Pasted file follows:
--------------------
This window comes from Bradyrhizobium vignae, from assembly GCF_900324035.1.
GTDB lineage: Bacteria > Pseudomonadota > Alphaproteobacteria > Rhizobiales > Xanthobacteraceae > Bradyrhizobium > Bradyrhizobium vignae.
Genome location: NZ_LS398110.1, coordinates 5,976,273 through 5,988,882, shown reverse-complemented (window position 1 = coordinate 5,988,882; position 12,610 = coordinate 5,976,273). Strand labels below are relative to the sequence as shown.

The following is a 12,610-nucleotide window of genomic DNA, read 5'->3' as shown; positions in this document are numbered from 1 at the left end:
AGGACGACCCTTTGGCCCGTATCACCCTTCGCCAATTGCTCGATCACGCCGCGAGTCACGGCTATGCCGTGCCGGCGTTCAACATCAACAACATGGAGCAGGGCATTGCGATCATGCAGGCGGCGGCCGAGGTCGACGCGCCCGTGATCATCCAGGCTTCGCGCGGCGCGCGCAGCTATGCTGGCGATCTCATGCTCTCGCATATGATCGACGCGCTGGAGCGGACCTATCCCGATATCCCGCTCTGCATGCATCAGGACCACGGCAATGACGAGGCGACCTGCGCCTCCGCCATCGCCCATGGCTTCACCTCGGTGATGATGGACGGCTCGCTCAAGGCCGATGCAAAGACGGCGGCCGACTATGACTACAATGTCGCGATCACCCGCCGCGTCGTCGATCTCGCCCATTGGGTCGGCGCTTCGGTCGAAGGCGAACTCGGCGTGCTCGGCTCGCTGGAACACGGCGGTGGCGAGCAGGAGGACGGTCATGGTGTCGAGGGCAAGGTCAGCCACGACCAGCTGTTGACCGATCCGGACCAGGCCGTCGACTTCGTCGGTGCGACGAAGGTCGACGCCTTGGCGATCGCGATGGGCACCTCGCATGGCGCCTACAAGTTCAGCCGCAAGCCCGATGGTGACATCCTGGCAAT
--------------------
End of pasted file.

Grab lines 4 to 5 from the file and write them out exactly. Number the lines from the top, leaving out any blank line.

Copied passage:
The following is a 12,610-nucleotide window of genomic DNA, read 5'->3' as shown; positions in this document are numbered from 1 at the left end:
AGGACGACCCTTTGGCCCGTATCACCCTTCGCCAATTGCTCGATCACGCCGCGAGTCACGGCTATGCCGTGCCGGCGTTCAACATCAACAACATGGAGCAGGGCATTGCGATCATGCAGGCGGCGGCCGAGGTCGACGCGCCCGTGATCATCCAGGCTTCGCGCGGCGCGCGCAGCTATGCTGGCGATCTCATGCTCTCGCATATGATCGACGCGCTGGAGCGGACCTATCCCGATATCCCGCTCTGCATGCATCAGGACCACGGCAATGACGAGGCGACCTGCGCCTCCGCCATCGCCCATGGCTTCACCTCGGTGATGATGGACGGCTCGCTCAAGGCCGATGCAAAGACGGCGGCCGACTATGACTACAATGTCGCGATCACCCGCCGCGTCGTCGATCTCGCCCATTGGGTCGGCGCTTCGGTCGAAGGCGAACTCGGCGTGCTCGGCTCGCTGGAACACGGCGGTGGCGAGCAGGAGGACGGTCATGGTGTCGAGGGCAAGGTCAGCCACGACCAGCTGTTGACCGATCCGGACCAGGCCGTCGACTTCGTCGGTGCGACGAAGGTCGACGCCTTGGCGATCGCGATGGGCACCTCGCATGGCGCCTACAAGTTCAGCCGCAAGCCCGATGGTGACATCCTGGCAAT